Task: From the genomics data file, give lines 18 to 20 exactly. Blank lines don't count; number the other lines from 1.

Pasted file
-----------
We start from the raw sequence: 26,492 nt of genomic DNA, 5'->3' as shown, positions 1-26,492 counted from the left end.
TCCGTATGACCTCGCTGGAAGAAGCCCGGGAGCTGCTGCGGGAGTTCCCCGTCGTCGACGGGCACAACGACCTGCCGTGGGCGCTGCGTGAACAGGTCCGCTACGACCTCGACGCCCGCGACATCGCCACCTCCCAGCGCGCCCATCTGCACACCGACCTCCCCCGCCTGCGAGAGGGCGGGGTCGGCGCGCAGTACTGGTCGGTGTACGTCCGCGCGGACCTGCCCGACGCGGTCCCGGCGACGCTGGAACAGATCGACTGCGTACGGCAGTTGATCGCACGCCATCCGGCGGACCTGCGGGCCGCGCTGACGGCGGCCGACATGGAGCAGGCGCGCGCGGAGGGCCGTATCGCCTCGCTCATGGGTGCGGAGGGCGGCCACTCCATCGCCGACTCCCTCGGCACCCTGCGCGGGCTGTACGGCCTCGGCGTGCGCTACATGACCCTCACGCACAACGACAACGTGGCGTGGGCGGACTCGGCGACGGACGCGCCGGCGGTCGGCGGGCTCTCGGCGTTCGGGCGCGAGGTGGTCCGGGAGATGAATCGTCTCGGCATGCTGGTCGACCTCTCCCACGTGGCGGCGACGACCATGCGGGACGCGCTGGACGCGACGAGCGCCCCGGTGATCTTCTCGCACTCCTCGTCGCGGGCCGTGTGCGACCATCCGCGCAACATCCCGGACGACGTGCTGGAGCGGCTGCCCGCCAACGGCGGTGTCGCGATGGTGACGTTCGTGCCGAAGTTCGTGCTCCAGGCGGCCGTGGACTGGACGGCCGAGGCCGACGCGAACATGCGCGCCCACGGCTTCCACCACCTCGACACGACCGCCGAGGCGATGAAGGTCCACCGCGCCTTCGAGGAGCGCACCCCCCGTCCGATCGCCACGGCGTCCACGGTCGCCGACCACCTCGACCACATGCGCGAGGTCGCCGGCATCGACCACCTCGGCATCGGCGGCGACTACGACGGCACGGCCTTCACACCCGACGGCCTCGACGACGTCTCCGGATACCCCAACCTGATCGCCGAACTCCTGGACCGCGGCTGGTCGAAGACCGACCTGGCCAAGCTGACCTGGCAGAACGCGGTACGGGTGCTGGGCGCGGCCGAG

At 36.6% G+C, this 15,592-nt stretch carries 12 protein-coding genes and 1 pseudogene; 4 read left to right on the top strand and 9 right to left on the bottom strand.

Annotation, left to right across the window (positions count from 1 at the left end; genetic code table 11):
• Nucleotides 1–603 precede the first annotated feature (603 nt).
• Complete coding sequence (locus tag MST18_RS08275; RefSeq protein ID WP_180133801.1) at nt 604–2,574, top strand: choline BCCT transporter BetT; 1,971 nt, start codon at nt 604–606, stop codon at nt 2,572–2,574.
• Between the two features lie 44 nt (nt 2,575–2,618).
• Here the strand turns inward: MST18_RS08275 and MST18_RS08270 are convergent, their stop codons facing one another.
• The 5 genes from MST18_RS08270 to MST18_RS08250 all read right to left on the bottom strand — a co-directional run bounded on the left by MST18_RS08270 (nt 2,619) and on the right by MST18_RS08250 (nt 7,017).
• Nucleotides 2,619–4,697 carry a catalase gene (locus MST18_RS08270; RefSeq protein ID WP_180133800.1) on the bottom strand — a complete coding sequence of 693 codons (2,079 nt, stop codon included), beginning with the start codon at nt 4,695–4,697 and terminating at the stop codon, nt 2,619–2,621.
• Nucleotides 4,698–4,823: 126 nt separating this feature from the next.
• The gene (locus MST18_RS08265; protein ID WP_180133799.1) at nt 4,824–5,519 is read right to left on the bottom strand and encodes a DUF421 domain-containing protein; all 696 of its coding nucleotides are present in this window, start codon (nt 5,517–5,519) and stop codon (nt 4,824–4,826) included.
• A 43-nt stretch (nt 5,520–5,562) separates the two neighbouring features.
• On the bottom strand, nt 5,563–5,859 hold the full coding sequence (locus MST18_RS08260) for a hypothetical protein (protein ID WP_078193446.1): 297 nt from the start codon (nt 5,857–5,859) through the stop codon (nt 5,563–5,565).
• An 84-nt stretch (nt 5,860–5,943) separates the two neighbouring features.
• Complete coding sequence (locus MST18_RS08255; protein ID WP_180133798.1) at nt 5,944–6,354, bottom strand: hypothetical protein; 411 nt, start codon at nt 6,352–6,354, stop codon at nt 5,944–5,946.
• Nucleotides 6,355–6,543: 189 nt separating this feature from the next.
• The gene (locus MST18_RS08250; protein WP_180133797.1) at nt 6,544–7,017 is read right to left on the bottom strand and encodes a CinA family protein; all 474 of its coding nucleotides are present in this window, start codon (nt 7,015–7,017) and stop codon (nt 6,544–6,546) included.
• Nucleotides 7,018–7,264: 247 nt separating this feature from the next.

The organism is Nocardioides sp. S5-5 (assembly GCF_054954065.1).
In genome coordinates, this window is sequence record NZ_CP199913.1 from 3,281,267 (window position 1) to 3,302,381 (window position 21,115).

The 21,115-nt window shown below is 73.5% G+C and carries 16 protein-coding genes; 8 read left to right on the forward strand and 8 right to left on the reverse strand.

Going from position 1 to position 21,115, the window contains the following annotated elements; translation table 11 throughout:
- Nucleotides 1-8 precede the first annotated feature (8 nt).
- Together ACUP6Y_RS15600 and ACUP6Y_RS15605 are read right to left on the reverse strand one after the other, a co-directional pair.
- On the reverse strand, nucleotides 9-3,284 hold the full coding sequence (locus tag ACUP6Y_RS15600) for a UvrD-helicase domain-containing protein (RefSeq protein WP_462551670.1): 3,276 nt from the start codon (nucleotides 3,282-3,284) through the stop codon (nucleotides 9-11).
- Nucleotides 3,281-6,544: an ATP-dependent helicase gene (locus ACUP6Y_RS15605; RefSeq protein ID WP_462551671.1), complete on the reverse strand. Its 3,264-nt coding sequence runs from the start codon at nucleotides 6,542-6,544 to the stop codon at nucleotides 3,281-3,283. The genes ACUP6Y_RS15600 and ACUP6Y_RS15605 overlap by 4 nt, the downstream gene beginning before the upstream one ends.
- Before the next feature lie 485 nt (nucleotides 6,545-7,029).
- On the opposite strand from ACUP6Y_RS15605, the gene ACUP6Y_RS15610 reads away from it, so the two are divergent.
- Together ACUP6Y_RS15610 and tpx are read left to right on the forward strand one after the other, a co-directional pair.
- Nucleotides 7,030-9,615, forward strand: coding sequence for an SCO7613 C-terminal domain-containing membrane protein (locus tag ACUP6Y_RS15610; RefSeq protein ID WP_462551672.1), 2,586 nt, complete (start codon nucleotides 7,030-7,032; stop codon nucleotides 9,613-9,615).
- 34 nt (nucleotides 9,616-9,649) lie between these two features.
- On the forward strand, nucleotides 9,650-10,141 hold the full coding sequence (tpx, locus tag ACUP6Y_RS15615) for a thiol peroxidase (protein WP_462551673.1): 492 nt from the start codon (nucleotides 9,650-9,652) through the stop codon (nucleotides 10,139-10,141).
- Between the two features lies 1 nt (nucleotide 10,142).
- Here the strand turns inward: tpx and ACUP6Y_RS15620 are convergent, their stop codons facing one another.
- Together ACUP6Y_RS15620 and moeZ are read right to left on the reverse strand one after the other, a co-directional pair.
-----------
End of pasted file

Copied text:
• The gene (locus MST18_RS08250; protein WP_180133797.1) at nt 6,544–7,017 is read right to left on the bottom strand and encodes a CinA family protein; all 474 of its coding nucleotides are present in this window, start codon (nt 7,015–7,017) and stop codon (nt 6,544–6,546) included.
• Nucleotides 7,018–7,264: 247 nt separating this feature from the next.

The organism is Nocardioides sp. S5-5 (assembly GCF_054954065.1).